Arguments against maximum pressure only make sense, then, in the service of three alternative proposals. One is to pursue regime change in Iran, which is of course not an option for analysts and commentators who consider simply floating, let alone advocating, such a policy a monstrosity. Another option is to scrap any deals or negotiations and instead pursue a policy of containment through robust deterrence. But that would require serious threats of military force, which advocates of engagement find too risky. That leaves a final choice: reentering the nuclear deal and striking a rapprochement with Iran.

Alumni of the Obama administration, such as Rob Malley and Colin Kahl, support this last approach. Of course the nuclear deal failed to blunt Iran's internal oppression and external belligerence in any way. The regime got what it wanted and continued on its path of death and destruction, stronger than before negotiations began. The deal is a ticking time bomb, allowing Iran to use advanced centrifuges, which make the enrichment process much more efficient, and install and operate more of its older models beginning in 2026, and to enrich uranium without any restrictions beginning in 2031. Under these conditions, why would Iran entertain any further negotiations? Doubling down on the nuclear deal is not a viable option for the United States after a few years.

Nor is seeking rapprochement more broadly, an idea based on misguided assumptions. For the zillionth time, there are no moderates within the regime with whom the United States can engage to moderate the Islamic Republic. So-called moderates, such as Iranian President Hassan Rouhani, agree with the supreme leader and his allies on the issues that matter most in Iran, especially ensuring the Islamic Republic's survival and bringing about its preeminence in the Middle East. And even if these individuals were genuine moderates, they do not have the power to foster any serious change in Iranian society, let alone in Iranian foreign policy. Rouhani said as much just recently, according to reports.

Those who support a rapprochement often note that the Iranian people are sophisticated, well educated, and largely pro-Western, and they are certainly correct. But that is an argument for exerting maximum pressure on the mullahs, not appeasing them. The Iranian people are the regime's hostages, trying to break free. Recall the anti-government protests that erupted across Iran in December 2017. Those demonstrations continue to this day and show brave Iranians expressing their disgust not only with their economic situations, but also with the regime's cruel and incompetent rule. Protesters across Iran continue chanting "death to Khamenei" and other slogans that signal they want to rid their country of the Islamist theocracy that has ravaged it since 1979. Yet those who tout the nuclear deal have said the United States should do nothing to support the protesters, and they would have the regime empowered to crush such dissent. The latter point may not be their intent, but that is the effect of their ideas, which would turn Iranians away from the United States by enraging them—thus undermining the notion of moderating the Islamic Republic.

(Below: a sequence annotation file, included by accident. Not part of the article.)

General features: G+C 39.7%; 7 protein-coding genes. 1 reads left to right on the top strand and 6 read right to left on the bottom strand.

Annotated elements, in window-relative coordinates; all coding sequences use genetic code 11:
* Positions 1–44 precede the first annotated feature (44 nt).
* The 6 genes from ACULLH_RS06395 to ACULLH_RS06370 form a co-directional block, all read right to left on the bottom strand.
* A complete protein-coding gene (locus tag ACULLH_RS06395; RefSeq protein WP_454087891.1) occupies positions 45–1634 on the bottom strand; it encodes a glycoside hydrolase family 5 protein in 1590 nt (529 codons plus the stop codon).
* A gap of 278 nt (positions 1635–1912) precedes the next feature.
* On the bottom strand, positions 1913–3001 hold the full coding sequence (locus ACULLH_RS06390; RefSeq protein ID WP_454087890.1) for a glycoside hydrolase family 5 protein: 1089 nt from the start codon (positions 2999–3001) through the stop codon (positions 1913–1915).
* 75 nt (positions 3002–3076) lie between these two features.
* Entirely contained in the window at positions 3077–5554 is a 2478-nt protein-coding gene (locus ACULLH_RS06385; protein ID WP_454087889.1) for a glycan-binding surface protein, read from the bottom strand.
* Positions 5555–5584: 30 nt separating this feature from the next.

Remember that the goal of maximum pressure is to push the regime to call the United States. By advertising that goal, the United States would put the onus on Iran to stop the pressure, showing the Iranian people that their government, and not the United States, is responsible for Iran's economic hardships. The regime could make the pain stop but lets it continue. The Iranian people's opposition to the regime is an asset that would be immoral and just plain stupid for the United States not to use. The best chance for maximum pressure to work is to make the regime fear that Iranians will continue, and go to greater lengths, to challenge its rule.

The real problem with Trump's approach is actually that it is not maximum enough. The administration has done too little to counter Iran's imperial expansion in the Middle East and to support the Iranian people, both of which would put that much more pressure on the regime. Sanctions are absolutely essential, and the administration has done a great job in punishing the regime economically. But sanctions, no matter how strong, are not sufficient by themselves to push Iran to seek negotiations or alter its behavior. If the current approach is maximum pressure, then Trump should look into a campaign of extra maximum pressure, one that recognizes the evil that the regime in Iran brings into this world and the wonderful qualities of the Iranian people, the mullah's greatest enemies.